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Updated: October 27, 2011 12:04 IST

AFSPA removal not to undermine role of Army: Omar

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Jammu and Kashmir Chief Minister Omar Abdullah. Photo: Nissar Ahmad
Jammu and Kashmir Chief Minister Omar Abdullah. Photo: Nissar Ahmad

Jammu and Kashmir Chief Minister Omar Abdullah on Wednesday said the move to withdraw the Armed Forces (Special Powers) Act (AFSPA) from certain areas of the State was in no way an effort to undermine the role of the Army.

“The Army is essentially playing a major role in anti-militancy operations in Jammu and Kashmir”, Mr. Omar said in Srinagar.

“Even the process of removal of AFSPA from certain areas of Jammu and Kashmir State is being done in close consultation with the Army and other Central paramilitary forces and their inputs and security concerns will be evaluated and considered while removing the footprint of AFSPA from certain parts of the State,” he said.

Army, govt. on same path

The Chief Minister said an attempt is being made to create an impression that the State government and the Army are working on divergent paths, which is not correct.

Mr. Omar said the State had a peaceful summer for which the credit first goes to the people of the State and then the State administration, police, Central paramilitary forces and the Army who worked jointly to ensure that all steps are taken in coordination with each other to ensure peace in the State.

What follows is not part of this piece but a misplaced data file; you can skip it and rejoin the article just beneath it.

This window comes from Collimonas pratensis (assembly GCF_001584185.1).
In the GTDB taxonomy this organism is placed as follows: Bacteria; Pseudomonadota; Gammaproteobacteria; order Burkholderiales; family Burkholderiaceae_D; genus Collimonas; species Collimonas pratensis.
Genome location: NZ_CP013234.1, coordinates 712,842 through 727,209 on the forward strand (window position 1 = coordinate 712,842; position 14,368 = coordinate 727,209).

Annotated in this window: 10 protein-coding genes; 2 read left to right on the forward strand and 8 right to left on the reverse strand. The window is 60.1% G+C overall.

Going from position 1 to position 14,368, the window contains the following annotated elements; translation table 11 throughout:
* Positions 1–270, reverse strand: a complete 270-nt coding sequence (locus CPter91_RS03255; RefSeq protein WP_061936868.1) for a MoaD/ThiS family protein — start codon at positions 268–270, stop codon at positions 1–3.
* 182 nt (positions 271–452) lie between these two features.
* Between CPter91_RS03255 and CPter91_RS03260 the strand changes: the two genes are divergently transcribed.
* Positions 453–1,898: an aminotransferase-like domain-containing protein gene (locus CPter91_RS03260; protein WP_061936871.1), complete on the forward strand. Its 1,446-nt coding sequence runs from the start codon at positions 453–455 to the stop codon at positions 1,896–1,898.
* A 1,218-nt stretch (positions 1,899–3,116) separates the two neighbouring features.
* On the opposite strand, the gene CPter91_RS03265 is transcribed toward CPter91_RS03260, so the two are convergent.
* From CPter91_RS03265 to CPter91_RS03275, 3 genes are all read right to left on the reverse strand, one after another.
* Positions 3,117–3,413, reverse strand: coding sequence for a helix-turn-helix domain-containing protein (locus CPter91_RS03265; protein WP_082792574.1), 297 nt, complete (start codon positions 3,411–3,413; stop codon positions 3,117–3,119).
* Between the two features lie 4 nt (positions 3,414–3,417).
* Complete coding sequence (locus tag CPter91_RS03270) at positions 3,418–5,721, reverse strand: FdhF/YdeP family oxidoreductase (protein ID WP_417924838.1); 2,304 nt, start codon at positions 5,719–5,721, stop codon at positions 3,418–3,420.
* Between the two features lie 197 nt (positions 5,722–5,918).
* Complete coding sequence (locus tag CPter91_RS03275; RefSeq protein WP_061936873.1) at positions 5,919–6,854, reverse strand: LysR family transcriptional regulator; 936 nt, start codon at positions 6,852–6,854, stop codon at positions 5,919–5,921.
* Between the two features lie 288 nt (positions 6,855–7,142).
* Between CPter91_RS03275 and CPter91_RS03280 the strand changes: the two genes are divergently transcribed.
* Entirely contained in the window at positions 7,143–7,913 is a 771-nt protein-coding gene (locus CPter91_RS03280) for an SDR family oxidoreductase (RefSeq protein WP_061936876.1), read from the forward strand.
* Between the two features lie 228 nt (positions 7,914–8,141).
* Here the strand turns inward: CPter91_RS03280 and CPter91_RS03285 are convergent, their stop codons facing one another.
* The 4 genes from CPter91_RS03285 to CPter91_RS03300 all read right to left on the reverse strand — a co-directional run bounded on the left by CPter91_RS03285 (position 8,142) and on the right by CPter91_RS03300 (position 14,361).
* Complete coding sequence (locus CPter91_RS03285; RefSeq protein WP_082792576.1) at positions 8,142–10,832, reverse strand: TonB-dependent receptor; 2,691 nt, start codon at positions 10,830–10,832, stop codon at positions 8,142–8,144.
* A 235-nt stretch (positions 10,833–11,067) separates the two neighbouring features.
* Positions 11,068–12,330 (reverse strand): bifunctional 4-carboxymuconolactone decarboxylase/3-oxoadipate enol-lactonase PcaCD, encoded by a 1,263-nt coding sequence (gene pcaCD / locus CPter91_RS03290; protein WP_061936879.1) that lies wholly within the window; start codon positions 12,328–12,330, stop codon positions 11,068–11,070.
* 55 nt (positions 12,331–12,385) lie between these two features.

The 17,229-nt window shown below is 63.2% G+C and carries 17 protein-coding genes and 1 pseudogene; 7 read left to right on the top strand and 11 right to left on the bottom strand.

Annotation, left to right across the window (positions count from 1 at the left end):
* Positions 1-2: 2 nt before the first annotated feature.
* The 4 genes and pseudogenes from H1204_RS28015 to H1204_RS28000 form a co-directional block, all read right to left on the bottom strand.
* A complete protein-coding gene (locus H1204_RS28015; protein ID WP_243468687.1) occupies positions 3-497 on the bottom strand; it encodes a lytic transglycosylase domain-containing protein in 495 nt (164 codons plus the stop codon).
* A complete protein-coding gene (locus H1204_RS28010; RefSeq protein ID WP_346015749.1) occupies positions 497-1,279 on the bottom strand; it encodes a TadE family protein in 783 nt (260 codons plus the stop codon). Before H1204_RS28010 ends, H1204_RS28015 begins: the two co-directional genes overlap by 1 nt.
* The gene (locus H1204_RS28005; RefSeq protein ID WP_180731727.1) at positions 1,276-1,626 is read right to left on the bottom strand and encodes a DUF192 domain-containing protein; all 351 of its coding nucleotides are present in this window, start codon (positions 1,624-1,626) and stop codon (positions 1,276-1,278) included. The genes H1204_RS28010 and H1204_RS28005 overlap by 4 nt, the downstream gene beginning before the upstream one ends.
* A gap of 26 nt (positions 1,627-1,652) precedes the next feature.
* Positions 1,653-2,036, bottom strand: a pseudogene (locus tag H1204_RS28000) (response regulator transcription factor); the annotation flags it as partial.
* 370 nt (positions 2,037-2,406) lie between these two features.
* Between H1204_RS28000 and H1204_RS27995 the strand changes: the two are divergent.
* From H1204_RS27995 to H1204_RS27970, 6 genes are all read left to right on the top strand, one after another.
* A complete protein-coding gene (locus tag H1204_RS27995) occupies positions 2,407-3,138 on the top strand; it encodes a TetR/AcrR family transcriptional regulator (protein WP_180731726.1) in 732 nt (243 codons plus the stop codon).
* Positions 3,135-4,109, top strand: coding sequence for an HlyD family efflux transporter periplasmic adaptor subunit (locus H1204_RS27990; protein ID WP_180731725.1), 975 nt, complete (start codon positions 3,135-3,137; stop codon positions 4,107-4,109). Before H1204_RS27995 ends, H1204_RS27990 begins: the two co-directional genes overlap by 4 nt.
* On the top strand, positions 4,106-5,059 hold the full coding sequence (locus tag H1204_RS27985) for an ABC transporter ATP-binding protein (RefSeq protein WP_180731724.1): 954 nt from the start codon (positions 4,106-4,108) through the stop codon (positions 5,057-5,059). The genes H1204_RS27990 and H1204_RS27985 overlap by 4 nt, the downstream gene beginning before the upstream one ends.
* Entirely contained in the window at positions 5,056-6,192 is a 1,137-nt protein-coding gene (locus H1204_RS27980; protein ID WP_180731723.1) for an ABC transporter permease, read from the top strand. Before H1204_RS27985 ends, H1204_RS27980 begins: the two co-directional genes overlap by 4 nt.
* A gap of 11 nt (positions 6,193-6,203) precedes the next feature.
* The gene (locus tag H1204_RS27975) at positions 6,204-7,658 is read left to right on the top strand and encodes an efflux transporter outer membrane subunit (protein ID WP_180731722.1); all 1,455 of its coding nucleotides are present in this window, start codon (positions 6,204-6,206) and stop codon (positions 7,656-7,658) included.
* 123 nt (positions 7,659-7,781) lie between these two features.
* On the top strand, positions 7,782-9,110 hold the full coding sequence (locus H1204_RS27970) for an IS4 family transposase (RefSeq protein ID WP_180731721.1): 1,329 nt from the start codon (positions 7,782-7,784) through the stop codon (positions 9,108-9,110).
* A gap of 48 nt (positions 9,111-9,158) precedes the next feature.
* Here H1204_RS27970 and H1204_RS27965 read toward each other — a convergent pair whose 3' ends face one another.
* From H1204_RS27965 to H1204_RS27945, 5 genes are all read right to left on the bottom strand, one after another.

Mr. Omar said it is nobody’s case to demonize the Army as the Army has proved time and again that it is a disciplined force which is governed by certain standard operating procedures and particularly in the last one year the Army has gone close to the people of the State because of the goodwill created by them among the people of the State.

The Chief Minister said a statement from his senior party colleague, which has been clarified as “mis-reported and mis-represented”, has nothing to do with the State government’s opinion as well as relationship with the Army.

After multiple attacks in Kashmir Valley, ruling National Conference (NC) leader Mustafa Kamal had on Tuesday tonight created a controversy alleging the Army may have had a hand but later sought to defuse the row saying he has not accused any security agency of involvement.

Mr. Omar expressed the hope that the people of the State will understand the security concerns of the different arms of the government and cooperate with the government to ensure that the removal of AFSPA becomes a permanent feature and not allow a situation to arise in the State where such laws have either to be retained or re-imposed.

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